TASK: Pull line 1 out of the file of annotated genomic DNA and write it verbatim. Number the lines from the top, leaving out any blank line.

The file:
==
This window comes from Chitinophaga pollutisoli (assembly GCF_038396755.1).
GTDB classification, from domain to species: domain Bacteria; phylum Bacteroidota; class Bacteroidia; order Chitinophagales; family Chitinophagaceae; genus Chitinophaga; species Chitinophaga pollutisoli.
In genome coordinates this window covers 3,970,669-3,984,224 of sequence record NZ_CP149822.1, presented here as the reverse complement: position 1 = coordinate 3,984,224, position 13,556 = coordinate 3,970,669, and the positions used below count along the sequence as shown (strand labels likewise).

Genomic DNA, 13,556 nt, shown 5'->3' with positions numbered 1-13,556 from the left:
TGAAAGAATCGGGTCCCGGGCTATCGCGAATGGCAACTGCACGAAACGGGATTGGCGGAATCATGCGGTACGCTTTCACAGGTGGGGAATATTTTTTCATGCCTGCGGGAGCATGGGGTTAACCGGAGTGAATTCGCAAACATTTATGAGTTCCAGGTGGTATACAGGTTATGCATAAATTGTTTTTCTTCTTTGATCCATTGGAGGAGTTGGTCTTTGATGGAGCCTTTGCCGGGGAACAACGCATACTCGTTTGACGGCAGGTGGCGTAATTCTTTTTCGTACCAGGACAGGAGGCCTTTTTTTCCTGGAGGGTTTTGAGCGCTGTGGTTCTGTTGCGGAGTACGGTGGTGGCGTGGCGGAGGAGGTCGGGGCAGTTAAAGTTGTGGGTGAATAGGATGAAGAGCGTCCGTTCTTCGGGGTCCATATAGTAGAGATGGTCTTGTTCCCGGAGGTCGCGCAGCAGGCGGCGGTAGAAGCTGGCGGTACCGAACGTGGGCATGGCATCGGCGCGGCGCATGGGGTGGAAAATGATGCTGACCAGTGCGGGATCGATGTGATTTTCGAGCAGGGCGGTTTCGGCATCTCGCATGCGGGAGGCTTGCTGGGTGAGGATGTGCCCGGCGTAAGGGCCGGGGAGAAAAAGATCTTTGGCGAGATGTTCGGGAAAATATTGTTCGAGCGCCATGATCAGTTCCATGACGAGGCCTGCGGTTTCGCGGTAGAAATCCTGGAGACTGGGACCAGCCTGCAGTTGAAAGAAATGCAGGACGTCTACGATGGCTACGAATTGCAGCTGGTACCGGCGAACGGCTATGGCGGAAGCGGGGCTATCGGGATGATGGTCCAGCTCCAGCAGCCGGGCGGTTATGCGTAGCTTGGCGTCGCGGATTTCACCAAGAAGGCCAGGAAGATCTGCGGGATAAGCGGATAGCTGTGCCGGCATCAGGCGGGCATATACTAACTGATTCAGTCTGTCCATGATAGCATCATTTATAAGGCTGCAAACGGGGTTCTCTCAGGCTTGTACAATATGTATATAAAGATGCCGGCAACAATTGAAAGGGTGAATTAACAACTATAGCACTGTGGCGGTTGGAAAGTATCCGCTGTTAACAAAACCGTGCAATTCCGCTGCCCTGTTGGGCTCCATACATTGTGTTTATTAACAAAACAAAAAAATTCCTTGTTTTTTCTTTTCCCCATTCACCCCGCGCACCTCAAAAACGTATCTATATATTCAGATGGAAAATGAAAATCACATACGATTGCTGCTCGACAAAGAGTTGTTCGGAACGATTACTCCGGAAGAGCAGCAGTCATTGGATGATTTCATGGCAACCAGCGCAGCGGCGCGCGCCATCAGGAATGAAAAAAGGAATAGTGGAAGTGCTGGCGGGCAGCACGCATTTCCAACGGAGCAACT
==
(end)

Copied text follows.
This window comes from Chitinophaga pollutisoli (assembly GCF_038396755.1).